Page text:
Perhaps some of the things that he said may have been challenging for participants who are working in vertical hierarchical systems of relationships, as I observe from the outside that such organisations squash creativity and assertive challenge of the status quo. However I didn't find anything challenging in what Trevor shared or suggested. It sounded to me like absolute common sense, and I really connected to the community development roots in what Trevor talked about, and welcomed his references to social justice as being fundamental to asset based approaches.
Two things I found challenging in the experience of attending the seminar were:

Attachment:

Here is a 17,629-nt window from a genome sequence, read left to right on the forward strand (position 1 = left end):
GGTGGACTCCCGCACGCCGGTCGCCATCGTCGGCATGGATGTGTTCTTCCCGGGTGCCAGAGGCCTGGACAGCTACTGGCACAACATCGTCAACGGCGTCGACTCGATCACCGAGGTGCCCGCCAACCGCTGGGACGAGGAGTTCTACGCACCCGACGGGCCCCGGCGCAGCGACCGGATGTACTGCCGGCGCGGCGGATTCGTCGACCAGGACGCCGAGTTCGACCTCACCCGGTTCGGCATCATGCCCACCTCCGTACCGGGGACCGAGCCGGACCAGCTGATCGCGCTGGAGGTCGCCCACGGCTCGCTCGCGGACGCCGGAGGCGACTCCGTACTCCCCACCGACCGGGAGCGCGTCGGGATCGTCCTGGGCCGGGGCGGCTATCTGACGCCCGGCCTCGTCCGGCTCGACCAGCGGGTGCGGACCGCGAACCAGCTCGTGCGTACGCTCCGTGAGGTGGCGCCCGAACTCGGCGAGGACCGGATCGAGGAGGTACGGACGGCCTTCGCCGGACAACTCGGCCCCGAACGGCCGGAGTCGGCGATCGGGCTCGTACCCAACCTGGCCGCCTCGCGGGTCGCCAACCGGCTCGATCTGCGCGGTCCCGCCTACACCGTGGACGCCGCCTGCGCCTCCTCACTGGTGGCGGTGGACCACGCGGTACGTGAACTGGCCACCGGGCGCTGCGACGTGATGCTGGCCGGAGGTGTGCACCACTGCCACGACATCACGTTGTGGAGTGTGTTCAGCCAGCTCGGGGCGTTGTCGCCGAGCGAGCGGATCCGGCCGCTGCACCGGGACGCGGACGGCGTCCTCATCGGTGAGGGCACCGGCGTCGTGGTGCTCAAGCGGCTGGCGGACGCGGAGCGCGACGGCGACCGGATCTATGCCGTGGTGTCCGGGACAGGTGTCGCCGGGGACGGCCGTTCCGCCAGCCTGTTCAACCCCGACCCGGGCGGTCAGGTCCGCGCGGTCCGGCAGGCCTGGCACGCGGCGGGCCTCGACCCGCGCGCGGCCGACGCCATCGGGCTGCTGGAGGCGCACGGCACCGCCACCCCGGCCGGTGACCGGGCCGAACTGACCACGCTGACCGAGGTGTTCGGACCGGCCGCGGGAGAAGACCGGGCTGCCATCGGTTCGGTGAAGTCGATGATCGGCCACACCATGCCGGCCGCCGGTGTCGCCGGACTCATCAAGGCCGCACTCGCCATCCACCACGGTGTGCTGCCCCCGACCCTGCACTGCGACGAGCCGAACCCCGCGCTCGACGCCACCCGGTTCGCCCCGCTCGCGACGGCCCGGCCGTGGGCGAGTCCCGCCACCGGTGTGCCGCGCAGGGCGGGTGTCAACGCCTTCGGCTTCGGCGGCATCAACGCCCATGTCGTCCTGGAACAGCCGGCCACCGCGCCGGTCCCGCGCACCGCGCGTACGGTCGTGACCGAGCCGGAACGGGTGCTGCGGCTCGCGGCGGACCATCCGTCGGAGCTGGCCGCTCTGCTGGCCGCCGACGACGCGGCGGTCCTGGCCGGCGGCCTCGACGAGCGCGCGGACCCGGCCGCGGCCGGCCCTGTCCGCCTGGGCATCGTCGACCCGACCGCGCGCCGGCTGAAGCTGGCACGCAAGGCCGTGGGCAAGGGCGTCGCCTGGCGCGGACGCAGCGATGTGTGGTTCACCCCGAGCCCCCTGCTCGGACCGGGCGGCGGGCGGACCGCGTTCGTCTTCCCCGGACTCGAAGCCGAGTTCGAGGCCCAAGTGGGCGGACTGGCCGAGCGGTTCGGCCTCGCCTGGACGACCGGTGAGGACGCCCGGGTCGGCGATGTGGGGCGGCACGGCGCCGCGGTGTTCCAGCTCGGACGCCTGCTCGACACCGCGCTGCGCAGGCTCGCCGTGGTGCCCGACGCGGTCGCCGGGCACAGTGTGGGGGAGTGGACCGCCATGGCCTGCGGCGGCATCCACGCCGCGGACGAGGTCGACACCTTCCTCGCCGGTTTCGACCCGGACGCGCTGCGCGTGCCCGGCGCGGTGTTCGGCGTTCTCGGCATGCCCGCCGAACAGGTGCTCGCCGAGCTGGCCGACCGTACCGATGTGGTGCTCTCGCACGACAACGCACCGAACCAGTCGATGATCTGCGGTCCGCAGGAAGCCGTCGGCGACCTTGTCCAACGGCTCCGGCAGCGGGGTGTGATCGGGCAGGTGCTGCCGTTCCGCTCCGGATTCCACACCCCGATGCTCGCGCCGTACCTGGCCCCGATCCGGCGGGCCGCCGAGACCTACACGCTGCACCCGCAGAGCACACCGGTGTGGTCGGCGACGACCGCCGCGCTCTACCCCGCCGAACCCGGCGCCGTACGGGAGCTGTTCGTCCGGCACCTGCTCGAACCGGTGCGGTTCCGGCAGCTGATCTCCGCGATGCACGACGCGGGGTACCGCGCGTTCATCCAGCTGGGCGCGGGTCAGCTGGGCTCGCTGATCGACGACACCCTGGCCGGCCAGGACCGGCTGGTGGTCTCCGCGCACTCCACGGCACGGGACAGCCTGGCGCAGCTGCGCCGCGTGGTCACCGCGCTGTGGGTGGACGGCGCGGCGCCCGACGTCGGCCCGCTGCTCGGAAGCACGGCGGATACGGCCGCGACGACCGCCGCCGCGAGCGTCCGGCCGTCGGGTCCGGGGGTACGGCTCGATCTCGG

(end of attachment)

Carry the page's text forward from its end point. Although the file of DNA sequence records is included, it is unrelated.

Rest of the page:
Two things I found challenging in the experience of attending the seminar were:
- The style of the seminar not being asset based, given the content was about asset based approaches. I felt there were missed opportunities to share some of the assets in the room - particularly the knowledge and experiences of participants. I wonder if a better balance of time could have been achieved so that we became participants rather than an audience. Or perhaps different ways of sharing the case studies so that they were discussed rather than presented. Of course I say this with appreciation for the task that the organisers and presenters had, and there was an awful lot packed in to an afternoon session, which I greatly appreciated having the opportunity to attend.
- Being the only person in the room who was visibly using a laptop/ipad for note taking and tweeting. I don’t think anyone else was tweeting (I expect some people aren't allowed due to organisational social media policies) and I felt a little self-conscious about it.